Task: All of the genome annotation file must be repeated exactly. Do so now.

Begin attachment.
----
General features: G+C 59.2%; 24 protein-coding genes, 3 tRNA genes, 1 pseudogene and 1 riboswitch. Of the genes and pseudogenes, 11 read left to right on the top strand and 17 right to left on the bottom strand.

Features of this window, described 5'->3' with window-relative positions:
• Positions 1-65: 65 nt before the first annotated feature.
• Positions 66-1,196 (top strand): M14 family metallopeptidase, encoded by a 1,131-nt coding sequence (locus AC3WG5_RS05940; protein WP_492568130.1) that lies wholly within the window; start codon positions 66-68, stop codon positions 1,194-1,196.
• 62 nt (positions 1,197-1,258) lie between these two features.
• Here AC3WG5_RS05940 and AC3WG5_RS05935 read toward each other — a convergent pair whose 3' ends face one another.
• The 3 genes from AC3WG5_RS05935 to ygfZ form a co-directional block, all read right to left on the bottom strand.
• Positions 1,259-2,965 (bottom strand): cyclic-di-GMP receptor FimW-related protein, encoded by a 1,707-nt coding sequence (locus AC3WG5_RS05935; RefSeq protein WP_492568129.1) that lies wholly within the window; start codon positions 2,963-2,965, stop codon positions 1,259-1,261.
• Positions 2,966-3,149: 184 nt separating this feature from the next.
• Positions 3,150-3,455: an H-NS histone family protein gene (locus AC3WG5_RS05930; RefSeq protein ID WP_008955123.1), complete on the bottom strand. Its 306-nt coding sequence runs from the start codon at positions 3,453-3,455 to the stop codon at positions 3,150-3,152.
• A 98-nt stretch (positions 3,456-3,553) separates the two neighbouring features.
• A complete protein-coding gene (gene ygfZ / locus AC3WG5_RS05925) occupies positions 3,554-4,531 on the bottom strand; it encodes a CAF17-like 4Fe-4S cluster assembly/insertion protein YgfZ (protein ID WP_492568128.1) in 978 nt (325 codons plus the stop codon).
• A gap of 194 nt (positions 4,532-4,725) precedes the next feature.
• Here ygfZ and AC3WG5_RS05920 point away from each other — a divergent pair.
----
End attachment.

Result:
General features: G+C 59.2%; 24 protein-coding genes, 3 tRNA genes, 1 pseudogene and 1 riboswitch. Of the genes and pseudogenes, 11 read left to right on the top strand and 17 right to left on the bottom strand.

Features of this window, described 5'->3' with window-relative positions:
• Positions 1-65: 65 nt before the first annotated feature.
• Positions 66-1,196 (top strand): M14 family metallopeptidase, encoded by a 1,131-nt coding sequence (locus AC3WG5_RS05940; protein WP_492568130.1) that lies wholly within the window; start codon positions 66-68, stop codon positions 1,194-1,196.
• 62 nt (positions 1,197-1,258) lie between these two features.
• Here AC3WG5_RS05940 and AC3WG5_RS05935 read toward each other — a convergent pair whose 3' ends face one another.
• The 3 genes from AC3WG5_RS05935 to ygfZ form a co-directional block, all read right to left on the bottom strand.
• Positions 1,259-2,965 (bottom strand): cyclic-di-GMP receptor FimW-related protein, encoded by a 1,707-nt coding sequence (locus AC3WG5_RS05935; RefSeq protein WP_492568129.1) that lies wholly within the window; start codon positions 2,963-2,965, stop codon positions 1,259-1,261.
• Positions 2,966-3,149: 184 nt separating this feature from the next.
• Positions 3,150-3,455: an H-NS histone family protein gene (locus AC3WG5_RS05930; RefSeq protein ID WP_008955123.1), complete on the bottom strand. Its 306-nt coding sequence runs from the start codon at positions 3,453-3,455 to the stop codon at positions 3,150-3,152.
• A 98-nt stretch (positions 3,456-3,553) separates the two neighbouring features.
• A complete protein-coding gene (gene ygfZ / locus AC3WG5_RS05925) occupies positions 3,554-4,531 on the bottom strand; it encodes a CAF17-like 4Fe-4S cluster assembly/insertion protein YgfZ (protein ID WP_492568128.1) in 978 nt (325 codons plus the stop codon).
• A gap of 194 nt (positions 4,532-4,725) precedes the next feature.
• Here ygfZ and AC3WG5_RS05920 point away from each other — a divergent pair.